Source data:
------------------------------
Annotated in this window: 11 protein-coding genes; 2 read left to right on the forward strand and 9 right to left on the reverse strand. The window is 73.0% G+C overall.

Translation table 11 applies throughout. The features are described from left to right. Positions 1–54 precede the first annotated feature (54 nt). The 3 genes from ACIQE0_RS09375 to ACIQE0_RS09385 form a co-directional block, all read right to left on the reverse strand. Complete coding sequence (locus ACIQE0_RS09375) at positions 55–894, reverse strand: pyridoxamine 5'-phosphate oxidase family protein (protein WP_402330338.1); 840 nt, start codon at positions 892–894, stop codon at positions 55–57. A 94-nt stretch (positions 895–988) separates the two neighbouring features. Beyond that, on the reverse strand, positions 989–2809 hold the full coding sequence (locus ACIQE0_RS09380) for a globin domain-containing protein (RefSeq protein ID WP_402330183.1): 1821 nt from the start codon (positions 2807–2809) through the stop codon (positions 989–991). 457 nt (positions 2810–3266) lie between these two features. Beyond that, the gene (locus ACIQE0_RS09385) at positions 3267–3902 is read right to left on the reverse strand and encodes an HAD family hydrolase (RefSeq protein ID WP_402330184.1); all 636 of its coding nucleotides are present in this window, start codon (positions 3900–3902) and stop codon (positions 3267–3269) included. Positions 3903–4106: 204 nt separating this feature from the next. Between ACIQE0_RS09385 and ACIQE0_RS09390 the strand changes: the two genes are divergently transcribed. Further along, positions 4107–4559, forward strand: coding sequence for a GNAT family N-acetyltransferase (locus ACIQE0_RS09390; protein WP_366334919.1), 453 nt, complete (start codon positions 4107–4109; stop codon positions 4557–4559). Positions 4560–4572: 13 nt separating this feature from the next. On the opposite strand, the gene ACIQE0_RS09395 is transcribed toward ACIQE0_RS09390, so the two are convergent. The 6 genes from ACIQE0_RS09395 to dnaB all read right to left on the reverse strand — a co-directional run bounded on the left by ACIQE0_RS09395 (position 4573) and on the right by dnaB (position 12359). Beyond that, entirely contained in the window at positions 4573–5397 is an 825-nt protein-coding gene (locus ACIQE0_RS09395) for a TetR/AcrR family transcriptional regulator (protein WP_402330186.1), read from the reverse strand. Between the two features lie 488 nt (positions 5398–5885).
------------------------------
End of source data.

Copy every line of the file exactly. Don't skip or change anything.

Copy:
Annotated in this window: 11 protein-coding genes; 2 read left to right on the forward strand and 9 right to left on the reverse strand. The window is 73.0% G+C overall.

Translation table 11 applies throughout. The features are described from left to right. Positions 1–54 precede the first annotated feature (54 nt). The 3 genes from ACIQE0_RS09375 to ACIQE0_RS09385 form a co-directional block, all read right to left on the reverse strand. Complete coding sequence (locus ACIQE0_RS09375) at positions 55–894, reverse strand: pyridoxamine 5'-phosphate oxidase family protein (protein WP_402330338.1); 840 nt, start codon at positions 892–894, stop codon at positions 55–57. A 94-nt stretch (positions 895–988) separates the two neighbouring features. Beyond that, on the reverse strand, positions 989–2809 hold the full coding sequence (locus ACIQE0_RS09380) for a globin domain-containing protein (RefSeq protein ID WP_402330183.1): 1821 nt from the start codon (positions 2807–2809) through the stop codon (positions 989–991). 457 nt (positions 2810–3266) lie between these two features. Beyond that, the gene (locus ACIQE0_RS09385) at positions 3267–3902 is read right to left on the reverse strand and encodes an HAD family hydrolase (RefSeq protein ID WP_402330184.1); all 636 of its coding nucleotides are present in this window, start codon (positions 3900–3902) and stop codon (positions 3267–3269) included. Positions 3903–4106: 204 nt separating this feature from the next. Between ACIQE0_RS09385 and ACIQE0_RS09390 the strand changes: the two genes are divergently transcribed. Further along, positions 4107–4559, forward strand: coding sequence for a GNAT family N-acetyltransferase (locus ACIQE0_RS09390; protein WP_366334919.1), 453 nt, complete (start codon positions 4107–4109; stop codon positions 4557–4559). Positions 4560–4572: 13 nt separating this feature from the next. On the opposite strand, the gene ACIQE0_RS09395 is transcribed toward ACIQE0_RS09390, so the two are convergent. The 6 genes from ACIQE0_RS09395 to dnaB all read right to left on the reverse strand — a co-directional run bounded on the left by ACIQE0_RS09395 (position 4573) and on the right by dnaB (position 12359). Beyond that, entirely contained in the window at positions 4573–5397 is an 825-nt protein-coding gene (locus ACIQE0_RS09395) for a TetR/AcrR family transcriptional regulator (protein WP_402330186.1), read from the reverse strand. Between the two features lie 488 nt (positions 5398–5885).